Writer Mama Success Rhythms: October Thoughts

By Christina KatzChristina Katz and daughter
Last month I drew tips from positive examples I’ve seen lately from people I know pretty well, namely, my former students. This month, I’m going to (carefully) point out some of the mistakes I see other writers making that none of us want to repeat.
Craft: A person I really like recently wrote a book that I cannot read because it’s not well written. I have tried on several uninterrupted occasions to plow through this book and I just can’t get through it even though I am genuinely interested in the topic. What a disappointment for both of us.
Would you tell your friends a book was well-written if it wasn’t? I’m sure you wouldn’t. There is no question that I want to support people I know and like who accomplish a task as huge as writing a book and getting it published. But when a person produces a poorly written book, I have a conflict. I can’t put my name behind this person’s book as a “well-written book” if I can’t even force myself to finish it.
So, here’s a lesson for all of us about professional responsibility. If you are going to write a book, don’t expect the editors at the publishing house to make it a well-written book. It’s the writer’s responsibility. Always.
Are there any exceptions? I can’t think of any. The quality of your writing should always come first. High quality writing should be your most important priority, no matter what genre you are writing.
Pitching: This may seem obvious, but I’m going to say it anyway: different genres of writing are pitched in different ways. For example, nonfiction and fiction books are not written or pitched in the same way. A nonfiction book is pre-planned to fill a niche and then a proposal is written to sell the (future) book. Whereas a (first) novel is written in advance and the pitch is fashioned around selling the completed manuscript with the assumption that changes can be made, if needed.
So, it stands to reason that if you want to become skillful at any one genre, you should plan to stick with that genre for a period of time. I’ve been focusing on nonfiction writing for over a decade now and I feel happy with what I’ve been able to accomplish in this genre. Nonfiction is a lot more creative than most people realize, not to mention all the creativity that goes into the work of nonfiction platform development.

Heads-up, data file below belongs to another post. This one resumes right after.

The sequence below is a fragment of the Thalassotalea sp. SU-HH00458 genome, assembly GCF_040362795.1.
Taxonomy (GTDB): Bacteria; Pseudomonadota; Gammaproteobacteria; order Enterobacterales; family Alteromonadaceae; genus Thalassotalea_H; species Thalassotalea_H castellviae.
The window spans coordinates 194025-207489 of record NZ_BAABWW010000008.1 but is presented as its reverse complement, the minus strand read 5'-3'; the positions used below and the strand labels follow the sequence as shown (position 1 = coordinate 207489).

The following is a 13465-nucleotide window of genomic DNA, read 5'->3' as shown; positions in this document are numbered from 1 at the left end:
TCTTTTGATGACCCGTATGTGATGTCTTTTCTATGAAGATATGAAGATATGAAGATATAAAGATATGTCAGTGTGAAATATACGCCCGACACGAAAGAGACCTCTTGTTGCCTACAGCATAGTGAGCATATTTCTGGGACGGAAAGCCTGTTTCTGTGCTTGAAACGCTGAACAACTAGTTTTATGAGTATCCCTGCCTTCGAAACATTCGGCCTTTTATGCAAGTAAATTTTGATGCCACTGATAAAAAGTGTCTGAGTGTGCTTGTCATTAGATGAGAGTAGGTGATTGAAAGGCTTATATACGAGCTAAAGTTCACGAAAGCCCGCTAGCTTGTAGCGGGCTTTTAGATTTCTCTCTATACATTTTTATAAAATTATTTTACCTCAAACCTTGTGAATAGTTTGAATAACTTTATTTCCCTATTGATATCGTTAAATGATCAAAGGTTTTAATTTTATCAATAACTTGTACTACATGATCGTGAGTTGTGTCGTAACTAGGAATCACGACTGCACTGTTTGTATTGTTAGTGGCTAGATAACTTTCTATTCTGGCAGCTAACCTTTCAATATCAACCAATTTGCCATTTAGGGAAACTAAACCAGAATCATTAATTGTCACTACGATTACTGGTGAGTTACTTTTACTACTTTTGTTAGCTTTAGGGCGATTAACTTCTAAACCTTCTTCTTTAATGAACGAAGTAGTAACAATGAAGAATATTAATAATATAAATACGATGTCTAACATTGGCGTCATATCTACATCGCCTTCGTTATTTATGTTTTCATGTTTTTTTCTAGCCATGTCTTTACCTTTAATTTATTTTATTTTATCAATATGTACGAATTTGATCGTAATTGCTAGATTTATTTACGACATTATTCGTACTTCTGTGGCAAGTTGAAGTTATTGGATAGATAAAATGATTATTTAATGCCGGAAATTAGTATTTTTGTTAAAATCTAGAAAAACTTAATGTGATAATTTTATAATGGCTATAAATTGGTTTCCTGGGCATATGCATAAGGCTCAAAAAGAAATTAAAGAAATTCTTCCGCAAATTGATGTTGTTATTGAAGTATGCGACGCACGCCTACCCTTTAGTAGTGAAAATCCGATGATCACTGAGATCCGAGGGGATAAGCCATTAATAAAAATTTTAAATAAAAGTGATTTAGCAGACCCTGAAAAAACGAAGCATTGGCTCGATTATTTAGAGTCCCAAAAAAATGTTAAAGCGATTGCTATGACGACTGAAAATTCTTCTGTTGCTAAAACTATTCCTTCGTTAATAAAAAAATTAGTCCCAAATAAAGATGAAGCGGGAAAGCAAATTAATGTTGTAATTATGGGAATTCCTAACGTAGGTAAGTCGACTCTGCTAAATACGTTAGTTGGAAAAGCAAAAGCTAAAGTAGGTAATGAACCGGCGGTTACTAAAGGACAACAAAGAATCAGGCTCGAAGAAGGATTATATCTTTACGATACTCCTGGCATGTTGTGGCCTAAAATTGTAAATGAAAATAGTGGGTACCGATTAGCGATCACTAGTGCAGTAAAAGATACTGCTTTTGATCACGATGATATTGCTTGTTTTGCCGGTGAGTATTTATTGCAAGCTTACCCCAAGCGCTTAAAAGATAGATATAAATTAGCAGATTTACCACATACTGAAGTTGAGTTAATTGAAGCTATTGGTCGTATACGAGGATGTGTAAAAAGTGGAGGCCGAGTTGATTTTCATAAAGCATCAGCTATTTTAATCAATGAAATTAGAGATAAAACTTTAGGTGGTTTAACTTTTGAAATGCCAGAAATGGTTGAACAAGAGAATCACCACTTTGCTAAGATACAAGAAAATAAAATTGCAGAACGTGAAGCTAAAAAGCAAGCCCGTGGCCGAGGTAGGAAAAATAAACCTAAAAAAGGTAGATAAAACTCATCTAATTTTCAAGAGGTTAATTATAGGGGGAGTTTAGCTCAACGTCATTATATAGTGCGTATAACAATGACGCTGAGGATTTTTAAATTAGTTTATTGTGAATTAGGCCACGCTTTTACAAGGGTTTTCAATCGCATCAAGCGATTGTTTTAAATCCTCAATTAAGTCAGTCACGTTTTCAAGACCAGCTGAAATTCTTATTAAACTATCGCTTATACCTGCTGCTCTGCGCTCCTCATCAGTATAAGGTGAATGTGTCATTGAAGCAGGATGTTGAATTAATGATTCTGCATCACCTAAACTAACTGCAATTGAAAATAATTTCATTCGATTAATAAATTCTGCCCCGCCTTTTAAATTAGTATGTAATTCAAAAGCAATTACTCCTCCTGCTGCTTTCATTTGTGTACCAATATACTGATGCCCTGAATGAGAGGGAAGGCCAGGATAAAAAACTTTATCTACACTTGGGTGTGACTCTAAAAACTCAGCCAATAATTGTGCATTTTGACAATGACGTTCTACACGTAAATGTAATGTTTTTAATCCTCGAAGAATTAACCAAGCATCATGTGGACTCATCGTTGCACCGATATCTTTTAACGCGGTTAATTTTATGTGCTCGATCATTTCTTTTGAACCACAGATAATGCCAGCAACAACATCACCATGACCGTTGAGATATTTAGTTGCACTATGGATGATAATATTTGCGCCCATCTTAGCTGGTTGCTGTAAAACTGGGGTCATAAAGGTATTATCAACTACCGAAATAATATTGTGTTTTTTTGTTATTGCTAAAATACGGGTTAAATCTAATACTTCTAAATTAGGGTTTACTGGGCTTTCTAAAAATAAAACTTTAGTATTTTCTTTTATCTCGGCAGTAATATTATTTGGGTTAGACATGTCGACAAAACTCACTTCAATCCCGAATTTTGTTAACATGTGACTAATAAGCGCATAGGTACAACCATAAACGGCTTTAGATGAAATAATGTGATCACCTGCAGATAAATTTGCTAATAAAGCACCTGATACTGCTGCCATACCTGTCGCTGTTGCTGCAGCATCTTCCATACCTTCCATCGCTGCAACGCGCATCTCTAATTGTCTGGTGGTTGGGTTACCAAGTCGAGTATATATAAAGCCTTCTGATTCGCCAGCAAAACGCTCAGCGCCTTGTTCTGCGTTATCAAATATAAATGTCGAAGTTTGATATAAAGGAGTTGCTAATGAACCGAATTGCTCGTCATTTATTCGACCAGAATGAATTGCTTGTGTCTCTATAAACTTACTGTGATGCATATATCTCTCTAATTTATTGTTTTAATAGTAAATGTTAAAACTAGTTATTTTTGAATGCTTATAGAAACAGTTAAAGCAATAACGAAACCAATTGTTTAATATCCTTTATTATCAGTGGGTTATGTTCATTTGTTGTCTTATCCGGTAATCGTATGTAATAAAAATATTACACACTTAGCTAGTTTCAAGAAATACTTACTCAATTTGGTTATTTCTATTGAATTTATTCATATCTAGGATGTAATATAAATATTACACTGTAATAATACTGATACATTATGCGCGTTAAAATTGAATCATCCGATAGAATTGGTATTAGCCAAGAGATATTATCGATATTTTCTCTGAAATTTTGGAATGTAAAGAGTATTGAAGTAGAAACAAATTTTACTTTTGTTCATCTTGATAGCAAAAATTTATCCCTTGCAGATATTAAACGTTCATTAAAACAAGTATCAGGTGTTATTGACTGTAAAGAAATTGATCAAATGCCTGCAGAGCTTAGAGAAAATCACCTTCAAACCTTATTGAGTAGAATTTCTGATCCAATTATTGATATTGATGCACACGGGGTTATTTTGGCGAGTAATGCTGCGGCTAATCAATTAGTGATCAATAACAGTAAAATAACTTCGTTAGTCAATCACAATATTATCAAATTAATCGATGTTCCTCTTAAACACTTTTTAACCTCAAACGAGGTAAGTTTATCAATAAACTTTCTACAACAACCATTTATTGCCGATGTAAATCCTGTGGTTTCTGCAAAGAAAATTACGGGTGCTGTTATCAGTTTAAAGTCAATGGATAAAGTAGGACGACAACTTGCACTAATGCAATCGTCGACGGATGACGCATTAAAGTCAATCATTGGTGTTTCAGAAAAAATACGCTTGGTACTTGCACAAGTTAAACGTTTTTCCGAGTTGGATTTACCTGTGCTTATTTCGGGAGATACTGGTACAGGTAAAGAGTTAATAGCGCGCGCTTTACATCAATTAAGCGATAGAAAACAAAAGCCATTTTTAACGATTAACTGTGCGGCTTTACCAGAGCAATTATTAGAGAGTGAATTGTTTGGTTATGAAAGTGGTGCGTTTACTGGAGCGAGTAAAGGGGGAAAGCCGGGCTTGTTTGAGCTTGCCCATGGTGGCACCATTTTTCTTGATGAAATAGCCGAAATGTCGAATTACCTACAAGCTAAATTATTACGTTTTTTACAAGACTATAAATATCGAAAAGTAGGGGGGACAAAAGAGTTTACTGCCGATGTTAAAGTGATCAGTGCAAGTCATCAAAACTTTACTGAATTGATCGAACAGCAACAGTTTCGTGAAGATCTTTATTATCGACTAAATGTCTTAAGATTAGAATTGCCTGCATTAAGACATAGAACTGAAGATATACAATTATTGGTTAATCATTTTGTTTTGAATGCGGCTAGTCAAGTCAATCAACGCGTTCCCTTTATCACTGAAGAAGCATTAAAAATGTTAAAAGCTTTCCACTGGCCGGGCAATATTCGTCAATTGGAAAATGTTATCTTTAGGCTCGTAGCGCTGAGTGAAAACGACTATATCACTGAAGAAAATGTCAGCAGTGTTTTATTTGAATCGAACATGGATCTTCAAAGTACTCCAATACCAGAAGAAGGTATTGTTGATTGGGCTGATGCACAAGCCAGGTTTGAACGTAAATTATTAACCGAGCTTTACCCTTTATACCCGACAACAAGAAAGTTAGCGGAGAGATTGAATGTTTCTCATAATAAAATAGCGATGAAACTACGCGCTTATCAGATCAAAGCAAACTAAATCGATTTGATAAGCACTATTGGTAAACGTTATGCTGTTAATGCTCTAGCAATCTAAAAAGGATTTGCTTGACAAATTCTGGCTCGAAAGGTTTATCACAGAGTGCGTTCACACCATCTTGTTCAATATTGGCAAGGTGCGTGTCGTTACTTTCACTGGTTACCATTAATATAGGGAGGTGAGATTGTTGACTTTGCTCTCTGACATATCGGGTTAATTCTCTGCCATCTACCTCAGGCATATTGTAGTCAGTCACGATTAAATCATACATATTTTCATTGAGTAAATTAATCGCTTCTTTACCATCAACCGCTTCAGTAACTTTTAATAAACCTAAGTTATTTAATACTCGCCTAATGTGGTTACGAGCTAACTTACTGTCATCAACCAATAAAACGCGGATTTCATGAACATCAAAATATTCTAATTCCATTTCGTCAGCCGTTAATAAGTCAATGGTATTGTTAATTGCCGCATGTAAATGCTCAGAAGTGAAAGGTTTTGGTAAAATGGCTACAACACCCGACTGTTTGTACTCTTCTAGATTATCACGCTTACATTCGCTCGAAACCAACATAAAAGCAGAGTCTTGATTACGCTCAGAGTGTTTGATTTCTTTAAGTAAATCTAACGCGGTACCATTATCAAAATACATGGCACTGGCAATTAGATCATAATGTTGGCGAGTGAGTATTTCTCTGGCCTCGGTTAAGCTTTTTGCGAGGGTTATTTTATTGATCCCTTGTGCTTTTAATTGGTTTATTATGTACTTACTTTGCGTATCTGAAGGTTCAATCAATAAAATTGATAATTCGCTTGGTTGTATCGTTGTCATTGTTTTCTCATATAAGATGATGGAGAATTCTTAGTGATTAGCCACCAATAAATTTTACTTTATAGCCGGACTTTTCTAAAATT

The moral of this story is: if you want to succeed, stick with one genre and stay with it for the long haul and THEN branch out after you have achieved success in one groove. You’ll learn valuable lessons about yourself as a writer that will carry over into other genres of writing as well.
Platform Building:
When it comes to platform building, only one type of writer is in big trouble. And that’s the kind of writer who thinks that he or she is exempt or too good for self-promotion. I feel sad when I encounter this attitude (but don’t think it stops me from telling that person that they are not exempt) because really what the person is saying is, “I am the exception.” That kind of thinking never got anybody anywhere and it’s certainly counter-productive for writers. The message is getting out: writers need to learn basic self-promotion. Believe it.
Professional Development: One of the primary thrusts of professional development for writers, in my mind, is to get them out of isolation, away from dreams of grandeur and beyond fantasies of being discovered. There’s nothing like a little dose of reality to put a writer’s feet back on the ground where actual concrete steps can then be taken. Because writing careers are not “dreams that come true” (with all due respect to Walt Disney). Successful writing careers are the hard-won result of years of sustained hard work. And that’s good news because it means that success is available to anyone who is willing to put herself through the paces, find her success rhythms, and keep reaching those concrete goals.
Christina Katz is the author of Get Known Before the Book Deal, Use Your Personal Strengths to Build an Author Platform and Writer Mama, How to Raise a Writing Career Alongside Your Kids (both for Writer’s Digest Books). A platform development coach and consultant, she started her platform “for fun” seven years ago and ended up on Good Morning America. She teaches writing career development, hosts the Northwest Author Series, and is the publisher of several e-zines including Writers on the Rise. Christina blogs at The Writer Mama Riffs and Get Known Before the Book Deal, and speaks at MFA programs, literary events, and conferences around the country.

5 Responses to “Writer Mama Success Rhythms: October Thoughts”

  1. 1 Nicole October 30, 2009 at 3:52 am

    Thank you. I’m going to go re-read this highly enjoyed piece.

  2. 2 kerrycharacters October 30, 2009 at 8:26 am

    The more I learn about this craft the more humble I feel. What a lot I do not know! Thanks for putting me on the solid path of learning this wondrous craft.

  3. 3 Cindy Hudson October 30, 2009 at 2:09 pm

    Great reminders Christina. I really like your point that successful writing careers take sustained hard work. I know too many people who dream of writing but don’t take actual steps to make it happen.

  4. 5 Simon Hay November 1, 2009 at 9:16 pm

    Great post. I like these not so subtle prompts to work hard and self promote. Thanks, Simon.

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